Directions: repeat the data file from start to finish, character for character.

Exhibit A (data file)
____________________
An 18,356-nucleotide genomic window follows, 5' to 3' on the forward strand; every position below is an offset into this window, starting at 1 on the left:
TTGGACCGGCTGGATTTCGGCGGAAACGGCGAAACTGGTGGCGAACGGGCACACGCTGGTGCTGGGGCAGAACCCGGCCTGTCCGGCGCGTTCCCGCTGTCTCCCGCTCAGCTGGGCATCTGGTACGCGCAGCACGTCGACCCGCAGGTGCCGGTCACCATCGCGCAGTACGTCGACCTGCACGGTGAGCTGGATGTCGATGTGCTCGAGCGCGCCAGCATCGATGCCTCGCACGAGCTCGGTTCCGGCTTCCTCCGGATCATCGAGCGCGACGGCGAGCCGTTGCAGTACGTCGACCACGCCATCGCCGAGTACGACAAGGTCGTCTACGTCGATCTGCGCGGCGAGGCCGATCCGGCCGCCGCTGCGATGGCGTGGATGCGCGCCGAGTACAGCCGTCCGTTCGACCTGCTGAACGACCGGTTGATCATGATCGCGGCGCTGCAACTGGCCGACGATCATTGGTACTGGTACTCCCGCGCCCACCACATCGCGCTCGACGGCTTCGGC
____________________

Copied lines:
An 18,356-nucleotide genomic window follows, 5' to 3' on the forward strand; every position below is an offset into this window, starting at 1 on the left:
TTGGACCGGCTGGATTTCGGCGGAAACGGCGAAACTGGTGGCGAACGGGCACACGCTGGTGCTGGGGCAGAACCCGGCCTGTCCGGCGCGTTCCCGCTGTCTCCCGCTCAGCTGGGCATCTGGTACGCGCAGCACGTCGACCCGCAGGTGCCGGTCACCATCGCGCAGTACGTCGACCTGCACGGTGAGCTGGATGTCGATGTGCTCGAGCGCGCCAGCATCGATGCCTCGCACGAGCTCGGTTCCGGCTTCCTCCGGATCATCGAGCGCGACGGCGAGCCGTTGCAGTACGTCGACCACGCCATCGCCGAGTACGACAAGGTCGTCTACGTCGATCTGCGCGGCGAGGCCGATCCGGCCGCCGCTGCGATGGCGTGGATGCGCGCCGAGTACAGCCGTCCGTTCGACCTGCTGAACGACCGGTTGATCATGATCGCGGCGCTGCAACTGGCCGACGATCATTGGTACTGGTACTCCCGCGCCCACCACATCGCGCTCGACGGCTTCGGC